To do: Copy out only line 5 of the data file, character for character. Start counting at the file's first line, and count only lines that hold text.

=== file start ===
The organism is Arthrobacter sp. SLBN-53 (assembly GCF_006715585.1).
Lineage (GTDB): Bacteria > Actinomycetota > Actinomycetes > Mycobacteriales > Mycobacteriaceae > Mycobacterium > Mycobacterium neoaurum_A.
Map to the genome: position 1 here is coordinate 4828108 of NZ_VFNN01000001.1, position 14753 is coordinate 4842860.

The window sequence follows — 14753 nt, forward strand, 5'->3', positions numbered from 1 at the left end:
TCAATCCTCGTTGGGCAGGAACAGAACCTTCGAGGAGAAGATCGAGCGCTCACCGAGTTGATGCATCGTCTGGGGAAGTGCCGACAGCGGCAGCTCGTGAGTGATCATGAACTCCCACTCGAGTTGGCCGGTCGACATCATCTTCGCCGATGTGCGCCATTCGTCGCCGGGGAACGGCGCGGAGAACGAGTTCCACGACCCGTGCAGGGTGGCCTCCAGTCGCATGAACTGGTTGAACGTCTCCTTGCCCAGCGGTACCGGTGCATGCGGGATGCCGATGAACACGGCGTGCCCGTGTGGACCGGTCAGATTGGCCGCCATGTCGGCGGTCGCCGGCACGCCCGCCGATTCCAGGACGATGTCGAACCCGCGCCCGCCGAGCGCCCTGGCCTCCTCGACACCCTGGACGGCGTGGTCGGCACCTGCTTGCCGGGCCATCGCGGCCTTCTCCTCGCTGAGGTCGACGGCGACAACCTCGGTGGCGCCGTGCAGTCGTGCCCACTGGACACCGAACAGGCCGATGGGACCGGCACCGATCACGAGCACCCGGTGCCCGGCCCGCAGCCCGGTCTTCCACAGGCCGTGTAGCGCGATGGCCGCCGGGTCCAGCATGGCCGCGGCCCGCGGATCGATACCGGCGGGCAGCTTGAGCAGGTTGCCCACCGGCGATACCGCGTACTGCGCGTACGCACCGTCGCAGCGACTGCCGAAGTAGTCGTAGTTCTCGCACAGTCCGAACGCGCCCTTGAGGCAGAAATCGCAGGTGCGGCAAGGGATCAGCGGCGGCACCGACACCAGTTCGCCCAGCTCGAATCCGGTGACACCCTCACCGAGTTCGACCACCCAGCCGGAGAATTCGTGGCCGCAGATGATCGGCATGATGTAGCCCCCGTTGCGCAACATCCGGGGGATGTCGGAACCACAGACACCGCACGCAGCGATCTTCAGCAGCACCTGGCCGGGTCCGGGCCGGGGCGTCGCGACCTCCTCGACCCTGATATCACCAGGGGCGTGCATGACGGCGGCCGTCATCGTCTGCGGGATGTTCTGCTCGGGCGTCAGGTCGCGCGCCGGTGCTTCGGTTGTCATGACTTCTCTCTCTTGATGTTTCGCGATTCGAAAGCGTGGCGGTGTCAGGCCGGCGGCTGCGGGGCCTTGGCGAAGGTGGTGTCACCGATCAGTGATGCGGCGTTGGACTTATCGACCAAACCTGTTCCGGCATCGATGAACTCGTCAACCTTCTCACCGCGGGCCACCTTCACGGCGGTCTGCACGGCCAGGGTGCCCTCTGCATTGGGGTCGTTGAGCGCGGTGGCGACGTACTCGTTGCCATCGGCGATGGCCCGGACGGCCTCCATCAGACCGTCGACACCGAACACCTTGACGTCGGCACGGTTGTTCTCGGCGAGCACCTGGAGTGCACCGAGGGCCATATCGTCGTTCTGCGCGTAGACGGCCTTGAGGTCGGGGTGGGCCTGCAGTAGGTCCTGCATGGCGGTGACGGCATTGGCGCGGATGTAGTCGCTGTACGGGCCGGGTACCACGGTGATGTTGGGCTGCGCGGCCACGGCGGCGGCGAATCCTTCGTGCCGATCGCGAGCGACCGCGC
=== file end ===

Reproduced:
TCAATCCTCGTTGGGCAGGAACAGAACCTTCGAGGAGAAGATCGAGCGCTCACCGAGTTGATGCATCGTCTGGGGAAGTGCCGACAGCGGCAGCTCGTGAGTGATCATGAACTCCCACTCGAGTTGGCCGGTCGACATCATCTTCGCCGATGTGCGCCATTCGTCGCCGGGGAACGGCGCGGAGAACGAGTTCCACGACCCGTGCAGGGTGGCCTCCAGTCGCATGAACTGGTTGAACGTCTCCTTGCCCAGCGGTACCGGTGCATGCGGGATGCCGATGAACACGGCGTGCCCGTGTGGACCGGTCAGATTGGCCGCCATGTCGGCGGTCGCCGGCACGCCCGCCGATTCCAGGACGATGTCGAACCCGCGCCCGCCGAGCGCCCTGGCCTCCTCGACACCCTGGACGGCGTGGTCGGCACCTGCTTGCCGGGCCATCGCGGCCTTCTCCTCGCTGAGGTCGACGGCGACAACCTCGGTGGCGCCGTGCAGTCGTGCCCACTGGACACCGAACAGGCCGATGGGACCGGCACCGATCACGAGCACCCGGTGCCCGGCCCGCAGCCCGGTCTTCCACAGGCCGTGTAGCGCGATGGCCGCCGGGTCCAGCATGGCCGCGGCCCGCGGATCGATACCGGCGGGCAGCTTGAGCAGGTTGCCCACCGGCGATACCGCGTACTGCGCGTACGCACCGTCGCAGCGACTGCCGAAGTAGTCGTAGTTCTCGCACAGTCCGAACGCGCCCTTGAGGCAGAAATCGCAGGTGCGGCAAGGGATCAGCGGCGGCACCGACACCAGTTCGCCCAGCTCGAATCCGGTGACACCCTCACCGAGTTCGACCACCCAGCCGGAGAATTCGTGGCCGCAGATGATCGGCATGATGTAGCCCCCGTTGCGCAACATCCGGGGGATGTCGGAACCACAGACACCGCACGCAGCGATCTTCAGCAGCACCTGGCCGGGTCCGGGCCGGGGCGTCGCGACCTCCTCGACCCTGATATCACCAGGGGCGTGCATGACGGCGGCCGTCATCGTCTGCGGGATGTTCTGCTCGGGCGTCAGGTCGCGCGCCGGTGCTTCGGTTGTCATGACTTCTCTCTCTTGATGTTTCGCGATTCGAAAGCGTGGCGGTGTCAGGCCGGCGGCTGCGGGGCCTTGGCGAAGGTGGTGTCACCGATCAGTGATGCGGCGTTGGACTTATCGACCAAACCTGTTCCGGCATCGATGAACTCGTCAACCTTCTCACCGCGGGCCACCTTCACGGCGGTCTGCACGGCCAGGGTGCCCTCTGCATTGGGGTCGTTGAGCGCGGTGGCGACGTACTCGTTGCCATCGGCGATGGCCCGGACGGCCTCCATCAGACCGTCGACACCGAACACCTTGACGTCGGCACGGTTGTTCTCGGCGAGCACCTGGAGTGCACCGAGGGCCATATCGTCGTTCTGCGCGTAGACGGCCTTGAGGTCGGGGTGGGCCTGCAGTAGGTCCTGCATGGCGGTGACGGCATTGGCGCGGATGTAGTCGCTGTACGGGCCGGGTACCACGGTGATGTTGGGCTGCGCGGCCACGGCGGCGGCGAATCCTTCGTGCCGATCGCGAGCGACCGCGC